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Raising Ducks: 5 Things No One Told Us

Ducks ca be a wonderful poultry breed for your homestead! But raising backyard ducks for the first time has it’s surprises – like these 5 surprises we encountered!

We have been proud first-time duck parents for just about 3 weeks now. After lots of research, we decided to go for it and raise our own backyard ducklings. I am very thankful that we took the time to research our decision well because we couldn’t be more pleased with our four little ducklings!

Even with all that research, we found ourselves caught off guard by some of the most simple and obvious things! Somehow we just overlooked them while researching the bigger items.  It would have been great to have been just a little bit more prepared to handle these basics. So if you are considering raising backyard ducklings, here are five things we learned that no one told us.

raising ducks: 5 things no one told us

1. Ducklings eat a lot of food

Feed stores like to sell chick starter in these cute little 5 pound bags which led us to believe that our ducks would have an adorably dainty appetite to match the size of the bag. Boy, were we wrong! In just three weeks of having them, we have already gone through two 5 pound bags. The first one lasted four duckling 13 days which wasn’t bad. But as they continue growing, they are consuming it like crazy. The second bag is almost empty and we bought it just 5 days ago.  Also, ducks are very messy eaters!

Lesson Learned: Go for the big bag of feed – you’re going to need it. Also, don’t bother with the small sized water container and food container. Just buy the adult-sized one to begin with!raising backyard ducks

2. Ducklings poop – a lot!

The amount of poo that comes out of those adorable fluffy ducklings is amazing. It makes sense when you consider the amount of food they are consuming though. But seriously, it’s a lot. Don’t say I didn’t warn you! Lucky for us, I happen to have a college degree in animal poo management (okay maybe not, but you vet techs out there understand).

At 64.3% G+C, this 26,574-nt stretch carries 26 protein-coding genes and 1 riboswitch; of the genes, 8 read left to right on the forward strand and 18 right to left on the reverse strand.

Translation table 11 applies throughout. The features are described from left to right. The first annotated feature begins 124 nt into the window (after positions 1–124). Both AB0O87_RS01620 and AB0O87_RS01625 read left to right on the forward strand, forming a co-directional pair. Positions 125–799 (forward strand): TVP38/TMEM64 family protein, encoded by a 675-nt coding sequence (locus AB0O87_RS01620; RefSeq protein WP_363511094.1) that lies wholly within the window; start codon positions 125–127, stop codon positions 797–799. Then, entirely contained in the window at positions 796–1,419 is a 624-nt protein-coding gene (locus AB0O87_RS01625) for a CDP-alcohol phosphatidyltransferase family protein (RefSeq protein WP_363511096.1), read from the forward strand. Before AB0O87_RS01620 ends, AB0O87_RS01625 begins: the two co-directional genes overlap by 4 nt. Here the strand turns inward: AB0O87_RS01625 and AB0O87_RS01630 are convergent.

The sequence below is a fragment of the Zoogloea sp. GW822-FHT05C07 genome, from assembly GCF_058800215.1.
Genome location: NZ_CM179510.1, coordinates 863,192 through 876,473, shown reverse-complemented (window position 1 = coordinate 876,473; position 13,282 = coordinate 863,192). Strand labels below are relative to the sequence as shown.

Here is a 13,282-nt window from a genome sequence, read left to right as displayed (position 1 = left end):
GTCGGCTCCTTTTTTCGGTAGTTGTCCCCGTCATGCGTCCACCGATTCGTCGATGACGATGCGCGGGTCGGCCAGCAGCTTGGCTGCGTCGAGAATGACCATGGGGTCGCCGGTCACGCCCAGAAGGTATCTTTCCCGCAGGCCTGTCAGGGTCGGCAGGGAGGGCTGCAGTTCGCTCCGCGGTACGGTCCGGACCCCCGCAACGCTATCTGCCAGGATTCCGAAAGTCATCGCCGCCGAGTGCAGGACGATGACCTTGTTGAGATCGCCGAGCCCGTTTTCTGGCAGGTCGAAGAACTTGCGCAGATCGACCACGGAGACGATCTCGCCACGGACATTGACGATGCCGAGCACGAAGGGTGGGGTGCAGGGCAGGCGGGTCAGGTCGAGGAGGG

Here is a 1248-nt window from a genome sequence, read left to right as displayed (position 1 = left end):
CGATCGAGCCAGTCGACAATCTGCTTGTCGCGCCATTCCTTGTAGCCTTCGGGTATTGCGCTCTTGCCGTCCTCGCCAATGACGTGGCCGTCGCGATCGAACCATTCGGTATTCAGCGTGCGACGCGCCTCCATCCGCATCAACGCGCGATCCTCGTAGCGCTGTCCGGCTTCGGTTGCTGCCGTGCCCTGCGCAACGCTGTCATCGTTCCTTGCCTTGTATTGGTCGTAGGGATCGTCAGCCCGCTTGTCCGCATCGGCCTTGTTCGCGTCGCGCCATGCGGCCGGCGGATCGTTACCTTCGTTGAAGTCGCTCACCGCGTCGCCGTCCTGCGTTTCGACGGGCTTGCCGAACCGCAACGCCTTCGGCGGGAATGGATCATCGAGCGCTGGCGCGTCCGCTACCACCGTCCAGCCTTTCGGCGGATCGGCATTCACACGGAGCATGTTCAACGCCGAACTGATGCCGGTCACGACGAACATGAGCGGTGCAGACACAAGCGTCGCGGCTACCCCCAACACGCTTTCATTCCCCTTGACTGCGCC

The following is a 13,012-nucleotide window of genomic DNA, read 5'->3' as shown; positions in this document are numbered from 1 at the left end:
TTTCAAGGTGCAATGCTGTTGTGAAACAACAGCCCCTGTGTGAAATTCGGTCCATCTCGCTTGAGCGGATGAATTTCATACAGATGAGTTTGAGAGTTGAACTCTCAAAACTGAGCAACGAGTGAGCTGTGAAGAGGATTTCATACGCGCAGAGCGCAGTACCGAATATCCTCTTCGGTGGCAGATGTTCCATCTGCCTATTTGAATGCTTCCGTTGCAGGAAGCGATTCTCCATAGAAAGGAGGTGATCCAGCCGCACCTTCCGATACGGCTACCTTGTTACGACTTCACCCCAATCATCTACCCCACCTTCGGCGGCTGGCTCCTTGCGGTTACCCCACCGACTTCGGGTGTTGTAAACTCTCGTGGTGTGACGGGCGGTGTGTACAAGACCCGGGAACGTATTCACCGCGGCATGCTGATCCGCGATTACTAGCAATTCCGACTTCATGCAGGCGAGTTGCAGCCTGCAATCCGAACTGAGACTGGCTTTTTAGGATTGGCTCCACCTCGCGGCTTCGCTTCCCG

Since our ducklings are still living inside the house at this point, we are using old blankets for their bedding since I have a pretty bad allergy to hay and straw. We change the blankets at least twice a day and shake them out so the poo gets recycled into the garden compost and then we wash the blankets with very hot water in the washing machine (which we also wash after this process!). Update: we now use disposable puppy pads in our brooders.

Lesson Learned: Have a plan in place for dealing with all that poo to keep your duckling’s area clean and sanitary. If you have a garden be sure to take advantage of this free fertilizer.

3. Ducklings grow up fast

Ducklings grow about an ounce a day. It doesn’t sound like a lot but when you can watch them growing and changing overnight, it’s incredible! When we first received them at 2 days old, they looked tiny in their brooder but after a just week and a half, it was clear that they were getting too big to be in the brooder all day. (Need ideas for brooders? Here are 12 DIY Brooders, including the one we built for the ducks out of scrap pallet wood!)